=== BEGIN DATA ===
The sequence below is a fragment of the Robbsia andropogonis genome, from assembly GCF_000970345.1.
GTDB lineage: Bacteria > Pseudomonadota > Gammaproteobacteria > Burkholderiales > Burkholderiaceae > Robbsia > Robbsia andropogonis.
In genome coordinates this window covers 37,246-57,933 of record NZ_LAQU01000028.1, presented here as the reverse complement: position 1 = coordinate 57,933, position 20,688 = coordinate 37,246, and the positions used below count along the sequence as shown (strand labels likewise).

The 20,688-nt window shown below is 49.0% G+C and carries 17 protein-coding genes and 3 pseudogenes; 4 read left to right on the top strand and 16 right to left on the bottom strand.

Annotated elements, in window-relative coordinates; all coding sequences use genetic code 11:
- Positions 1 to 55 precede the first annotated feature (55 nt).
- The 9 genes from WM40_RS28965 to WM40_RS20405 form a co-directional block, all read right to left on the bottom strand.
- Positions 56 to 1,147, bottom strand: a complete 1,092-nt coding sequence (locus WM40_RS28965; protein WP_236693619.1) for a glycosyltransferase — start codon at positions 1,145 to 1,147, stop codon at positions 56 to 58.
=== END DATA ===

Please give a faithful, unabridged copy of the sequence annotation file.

The sequence below is a fragment of the Robbsia andropogonis genome, from assembly GCF_000970345.1.
GTDB lineage: Bacteria > Pseudomonadota > Gammaproteobacteria > Burkholderiales > Burkholderiaceae > Robbsia > Robbsia andropogonis.
In genome coordinates this window covers 37,246-57,933 of record NZ_LAQU01000028.1, presented here as the reverse complement: position 1 = coordinate 57,933, position 20,688 = coordinate 37,246, and the positions used below count along the sequence as shown (strand labels likewise).

The 20,688-nt window shown below is 49.0% G+C and carries 17 protein-coding genes and 3 pseudogenes; 4 read left to right on the top strand and 16 right to left on the bottom strand.

Annotated elements, in window-relative coordinates; all coding sequences use genetic code 11:
- Positions 1 to 55 precede the first annotated feature (55 nt).
- The 9 genes from WM40_RS28965 to WM40_RS20405 form a co-directional block, all read right to left on the bottom strand.
- Positions 56 to 1,147, bottom strand: a complete 1,092-nt coding sequence (locus WM40_RS28965; protein WP_236693619.1) for a glycosyltransferase — start codon at positions 1,145 to 1,147, stop codon at positions 56 to 58.